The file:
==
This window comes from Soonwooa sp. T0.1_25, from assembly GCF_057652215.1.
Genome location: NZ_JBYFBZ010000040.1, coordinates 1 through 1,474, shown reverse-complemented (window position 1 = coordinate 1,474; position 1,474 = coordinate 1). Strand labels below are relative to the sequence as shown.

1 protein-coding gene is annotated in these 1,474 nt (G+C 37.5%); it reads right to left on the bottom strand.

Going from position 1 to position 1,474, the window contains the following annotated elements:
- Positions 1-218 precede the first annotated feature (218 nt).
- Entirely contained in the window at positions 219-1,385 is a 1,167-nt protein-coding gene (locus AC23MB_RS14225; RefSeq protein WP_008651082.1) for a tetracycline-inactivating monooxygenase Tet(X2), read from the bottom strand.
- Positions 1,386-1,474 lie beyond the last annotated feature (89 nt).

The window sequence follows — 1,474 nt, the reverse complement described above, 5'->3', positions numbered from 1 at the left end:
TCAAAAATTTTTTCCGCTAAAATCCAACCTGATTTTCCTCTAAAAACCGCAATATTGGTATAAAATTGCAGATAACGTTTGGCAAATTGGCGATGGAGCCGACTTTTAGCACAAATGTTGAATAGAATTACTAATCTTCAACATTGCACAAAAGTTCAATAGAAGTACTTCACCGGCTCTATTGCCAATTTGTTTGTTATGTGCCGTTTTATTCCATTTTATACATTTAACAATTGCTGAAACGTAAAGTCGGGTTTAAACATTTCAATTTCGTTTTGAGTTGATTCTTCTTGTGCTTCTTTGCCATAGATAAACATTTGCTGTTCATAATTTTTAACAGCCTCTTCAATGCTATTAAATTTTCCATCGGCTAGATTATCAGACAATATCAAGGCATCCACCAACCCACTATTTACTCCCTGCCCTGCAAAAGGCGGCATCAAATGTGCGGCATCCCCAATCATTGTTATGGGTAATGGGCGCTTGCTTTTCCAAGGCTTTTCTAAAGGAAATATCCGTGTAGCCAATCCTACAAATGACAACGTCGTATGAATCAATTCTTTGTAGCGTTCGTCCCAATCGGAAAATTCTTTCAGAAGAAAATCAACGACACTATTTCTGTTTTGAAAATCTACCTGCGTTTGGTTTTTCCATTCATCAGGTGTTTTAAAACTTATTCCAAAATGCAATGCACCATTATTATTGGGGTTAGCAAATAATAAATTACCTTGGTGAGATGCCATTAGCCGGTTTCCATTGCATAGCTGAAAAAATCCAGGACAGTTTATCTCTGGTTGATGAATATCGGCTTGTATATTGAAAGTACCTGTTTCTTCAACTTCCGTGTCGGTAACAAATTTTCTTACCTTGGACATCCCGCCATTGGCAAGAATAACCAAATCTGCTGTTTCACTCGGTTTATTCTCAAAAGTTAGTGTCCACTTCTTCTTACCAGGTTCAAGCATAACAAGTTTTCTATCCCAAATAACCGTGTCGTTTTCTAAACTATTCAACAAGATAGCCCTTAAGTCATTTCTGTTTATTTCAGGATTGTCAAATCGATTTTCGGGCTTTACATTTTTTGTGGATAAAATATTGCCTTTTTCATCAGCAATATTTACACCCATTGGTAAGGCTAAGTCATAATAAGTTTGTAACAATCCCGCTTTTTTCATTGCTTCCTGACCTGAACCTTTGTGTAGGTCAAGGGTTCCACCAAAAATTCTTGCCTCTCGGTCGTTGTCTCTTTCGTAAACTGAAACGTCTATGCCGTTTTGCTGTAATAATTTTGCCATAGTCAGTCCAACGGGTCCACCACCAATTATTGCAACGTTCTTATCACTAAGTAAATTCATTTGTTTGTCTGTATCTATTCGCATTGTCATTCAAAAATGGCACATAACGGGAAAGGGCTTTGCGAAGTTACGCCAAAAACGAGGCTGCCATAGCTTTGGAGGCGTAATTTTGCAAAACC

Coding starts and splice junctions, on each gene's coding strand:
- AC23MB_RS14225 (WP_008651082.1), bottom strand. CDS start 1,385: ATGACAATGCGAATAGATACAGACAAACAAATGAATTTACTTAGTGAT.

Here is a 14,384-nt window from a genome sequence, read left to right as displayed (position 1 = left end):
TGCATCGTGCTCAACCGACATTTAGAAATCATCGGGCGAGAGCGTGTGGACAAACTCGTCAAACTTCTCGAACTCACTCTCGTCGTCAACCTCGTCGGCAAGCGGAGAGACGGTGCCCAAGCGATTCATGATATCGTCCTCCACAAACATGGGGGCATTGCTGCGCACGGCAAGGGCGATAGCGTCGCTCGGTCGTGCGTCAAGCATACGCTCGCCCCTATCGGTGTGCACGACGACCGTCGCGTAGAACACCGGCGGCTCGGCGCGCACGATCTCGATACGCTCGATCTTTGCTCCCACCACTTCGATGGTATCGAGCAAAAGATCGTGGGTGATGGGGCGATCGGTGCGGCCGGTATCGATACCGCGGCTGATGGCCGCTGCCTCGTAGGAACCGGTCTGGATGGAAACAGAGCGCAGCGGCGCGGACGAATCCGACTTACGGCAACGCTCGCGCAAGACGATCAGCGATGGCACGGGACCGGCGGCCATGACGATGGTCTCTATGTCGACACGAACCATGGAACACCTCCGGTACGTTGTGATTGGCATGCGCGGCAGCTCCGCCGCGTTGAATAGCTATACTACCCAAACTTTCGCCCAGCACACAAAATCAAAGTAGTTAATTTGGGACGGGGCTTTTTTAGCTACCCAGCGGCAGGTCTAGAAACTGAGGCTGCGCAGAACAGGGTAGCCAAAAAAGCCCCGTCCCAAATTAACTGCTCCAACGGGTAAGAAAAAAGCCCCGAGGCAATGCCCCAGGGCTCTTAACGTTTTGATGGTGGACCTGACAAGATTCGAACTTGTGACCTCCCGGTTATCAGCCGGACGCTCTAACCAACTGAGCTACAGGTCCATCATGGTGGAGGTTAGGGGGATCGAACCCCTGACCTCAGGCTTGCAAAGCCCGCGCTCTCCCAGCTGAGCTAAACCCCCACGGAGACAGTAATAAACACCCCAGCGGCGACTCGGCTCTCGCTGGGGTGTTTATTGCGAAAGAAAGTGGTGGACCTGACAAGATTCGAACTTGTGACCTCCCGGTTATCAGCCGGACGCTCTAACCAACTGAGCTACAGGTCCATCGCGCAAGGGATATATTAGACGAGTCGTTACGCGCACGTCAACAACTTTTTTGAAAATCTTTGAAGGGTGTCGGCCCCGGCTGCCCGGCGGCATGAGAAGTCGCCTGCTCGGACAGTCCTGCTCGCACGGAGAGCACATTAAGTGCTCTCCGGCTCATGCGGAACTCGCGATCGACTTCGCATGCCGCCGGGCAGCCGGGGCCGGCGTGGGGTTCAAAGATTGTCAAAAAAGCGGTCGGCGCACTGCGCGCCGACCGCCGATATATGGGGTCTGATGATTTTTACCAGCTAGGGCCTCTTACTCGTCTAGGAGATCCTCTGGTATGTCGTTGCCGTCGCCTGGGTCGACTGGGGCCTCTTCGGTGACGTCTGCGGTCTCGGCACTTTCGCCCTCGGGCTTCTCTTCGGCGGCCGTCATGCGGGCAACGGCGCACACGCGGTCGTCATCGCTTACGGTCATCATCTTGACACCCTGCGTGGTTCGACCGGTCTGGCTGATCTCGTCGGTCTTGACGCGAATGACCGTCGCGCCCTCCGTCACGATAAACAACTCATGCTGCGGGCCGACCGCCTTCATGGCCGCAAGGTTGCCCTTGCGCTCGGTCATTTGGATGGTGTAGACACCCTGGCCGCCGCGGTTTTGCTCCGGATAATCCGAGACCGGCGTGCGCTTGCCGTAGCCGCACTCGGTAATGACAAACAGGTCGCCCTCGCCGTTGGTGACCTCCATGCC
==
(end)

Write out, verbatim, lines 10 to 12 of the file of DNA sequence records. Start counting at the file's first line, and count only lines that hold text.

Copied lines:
Coding starts and splice junctions, on each gene's coding strand:
- AC23MB_RS14225 (WP_008651082.1), bottom strand. CDS start 1,385: ATGACAATGCGAATAGATACAGACAAACAAATGAATTTACTTAGTGAT.

Here is a 14,384-nt window from a genome sequence, read left to right as displayed (position 1 = left end):